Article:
U2 

 5:49 

 then the actual story itself, how it divulged over time, I would say just probably it's just think through life. I know it's a fantasy story, but just observing how people interact with each other, different family dynamics and trying to figure out like, what is a fun story to tell? I would say it's just a huge mixture of just. All of those things. But it was it was a lot of fun. Right. And it's the first book in a trilogy. It's only part one. 

 U1 

 6:23 

 Did I see the dynamic of the family? They seem close knit, but obviously the parents are harvesting a lot of secrets they're not willing to share with Alex. I love your storytelling in it. Thank you. You're welcome. I love the storytelling is very fluid, and the relationship between them is very. I don't know how to say it homely. I don't know if that's the best way to describe it, but it's interesting dynamic for them being holed up the way they are. So you got inspired just because you just wanted to write something like that. How did that come evolve? Like how long did it take you to write it and how did it evolved on you getting it published? 

 U2 

 7:01 

 Oh, okay. So that's so that's a bit of a story. So I actually 

 U1 

 7:07 

 love stories. God. 

 U2 

 7:10 

 So I originally thought of the idea for like the. So originally the whole trilogy was going to be going to be one book. And I originally thought of it when I was, I think around 13, 14 years old, and even actually tried to write it back then. It was written very badly. I was going through a shaky phase and had no idea what I was doing. But it's okay. Like practice makes perfect and the the story idea was there. So then I went to college, and then after college, one of my friends actually was like, hey, remember that like book thing that you try to write? We were like kids, like whatever, like happened to that. And then so I reread it because I kept it and was like, oh man. I guess I'll have to rewrite this as an adult, so I started. I started doing that, and then it took about six years, only because I was still under the impression that the trilogy was going to be one book, and I'm the type of writer that I like. I will outline everything, but I don't write necessarily. The scenes are chronological order. I'm kind of like all over the place, but because of that, I do outline everything that way. It makes doing that easier because I was doing that. I wrote parts of a two, I wrote parts of book three, and then I realized as the story started unfolding, that, oh, this is actually three stories because it's three separate climaxes, and I'm trying to make it one. And I was like, okay, no, let me break this up. And then when I did that, I was actually able to finish book one, because if I kept it as one book, it like it would have been also been very massive. It would have been like A Way of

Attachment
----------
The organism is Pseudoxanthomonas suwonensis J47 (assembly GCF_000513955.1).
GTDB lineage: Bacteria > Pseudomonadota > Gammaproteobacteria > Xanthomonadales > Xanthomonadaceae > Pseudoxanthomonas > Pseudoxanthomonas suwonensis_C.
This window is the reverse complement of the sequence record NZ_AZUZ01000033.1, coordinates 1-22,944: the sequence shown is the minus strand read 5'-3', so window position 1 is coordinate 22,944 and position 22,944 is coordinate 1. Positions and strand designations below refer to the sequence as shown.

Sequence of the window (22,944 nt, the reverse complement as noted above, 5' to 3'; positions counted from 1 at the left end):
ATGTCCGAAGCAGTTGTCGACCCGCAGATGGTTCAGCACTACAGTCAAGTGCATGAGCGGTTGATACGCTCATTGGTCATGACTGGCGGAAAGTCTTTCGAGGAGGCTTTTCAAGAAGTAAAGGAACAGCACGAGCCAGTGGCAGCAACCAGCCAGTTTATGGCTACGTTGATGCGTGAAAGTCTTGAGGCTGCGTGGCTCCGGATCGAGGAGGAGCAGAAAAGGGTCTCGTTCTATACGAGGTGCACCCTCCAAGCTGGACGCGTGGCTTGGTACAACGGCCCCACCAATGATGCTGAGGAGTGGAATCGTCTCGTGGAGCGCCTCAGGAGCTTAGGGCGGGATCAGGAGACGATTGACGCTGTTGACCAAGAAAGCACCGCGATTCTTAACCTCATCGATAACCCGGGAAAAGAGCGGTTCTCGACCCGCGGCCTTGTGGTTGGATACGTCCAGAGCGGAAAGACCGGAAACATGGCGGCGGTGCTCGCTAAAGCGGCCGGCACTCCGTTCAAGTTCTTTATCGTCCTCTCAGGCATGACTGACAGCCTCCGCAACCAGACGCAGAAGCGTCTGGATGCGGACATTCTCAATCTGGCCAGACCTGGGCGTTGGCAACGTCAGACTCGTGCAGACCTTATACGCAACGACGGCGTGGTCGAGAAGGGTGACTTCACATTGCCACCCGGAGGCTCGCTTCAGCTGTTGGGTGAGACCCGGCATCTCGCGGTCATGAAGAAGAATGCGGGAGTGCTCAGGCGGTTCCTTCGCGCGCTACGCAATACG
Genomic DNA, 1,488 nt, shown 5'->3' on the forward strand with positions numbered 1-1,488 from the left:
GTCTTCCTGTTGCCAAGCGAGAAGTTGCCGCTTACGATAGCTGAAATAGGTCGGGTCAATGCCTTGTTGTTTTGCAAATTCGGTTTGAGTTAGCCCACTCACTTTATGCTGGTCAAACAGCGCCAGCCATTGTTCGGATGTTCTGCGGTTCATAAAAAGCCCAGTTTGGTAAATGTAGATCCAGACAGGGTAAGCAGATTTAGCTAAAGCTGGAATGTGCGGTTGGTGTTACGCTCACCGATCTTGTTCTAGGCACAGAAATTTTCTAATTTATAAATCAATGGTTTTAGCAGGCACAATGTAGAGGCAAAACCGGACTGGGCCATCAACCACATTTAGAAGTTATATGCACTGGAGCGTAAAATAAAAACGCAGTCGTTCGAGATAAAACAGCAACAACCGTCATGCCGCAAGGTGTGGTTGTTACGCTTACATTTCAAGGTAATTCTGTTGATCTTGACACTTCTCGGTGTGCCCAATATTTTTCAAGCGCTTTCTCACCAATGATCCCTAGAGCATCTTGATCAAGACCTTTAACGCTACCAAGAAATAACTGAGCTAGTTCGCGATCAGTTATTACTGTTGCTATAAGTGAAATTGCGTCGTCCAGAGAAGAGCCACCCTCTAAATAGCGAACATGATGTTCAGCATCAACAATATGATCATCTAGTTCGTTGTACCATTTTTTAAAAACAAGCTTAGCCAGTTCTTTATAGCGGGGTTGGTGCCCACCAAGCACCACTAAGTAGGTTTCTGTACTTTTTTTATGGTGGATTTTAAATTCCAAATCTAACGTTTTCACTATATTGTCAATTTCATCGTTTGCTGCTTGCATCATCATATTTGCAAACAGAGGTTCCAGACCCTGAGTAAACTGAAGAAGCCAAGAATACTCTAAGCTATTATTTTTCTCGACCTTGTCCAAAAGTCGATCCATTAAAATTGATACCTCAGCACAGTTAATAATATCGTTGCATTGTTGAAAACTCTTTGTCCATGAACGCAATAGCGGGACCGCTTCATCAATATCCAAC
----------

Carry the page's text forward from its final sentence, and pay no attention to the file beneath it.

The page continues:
U1 

 9:01 

 Kings by Brandon Sanderson moment. Right? Yeah. 

 U2 

 9:03 

 I'm like, oh, this is this is a lot like this 1s because of that at least. Like I'm working on book two right now. But when I finished book one officially, a lot of book two was already written. So it was a bit of a head start. So it did pay off that way. But it was about like six years, mainly, mainly because of that. But at least I kind of got like a head start on on the second book and the whole thing, the whole trilogy is outline, so I know how it's going to end in all the things. But but that was the reason it took that long. Oh boy. 

 U1 

 9:42 

 I could see the concept of what you were doing so that yeah, I get it. 

 U2 

 9:47 

 Yeah, yeah. It just it just became super massive because like, when I was, when I originally thought of the idea, when I was a kid, I would just magically make things happen without any character development. So rewriting was like, no, like, this has to be, like led up to and foreshadowed. So it kept stretching it out more and more. And then, you know, I realized it was it was 330. You're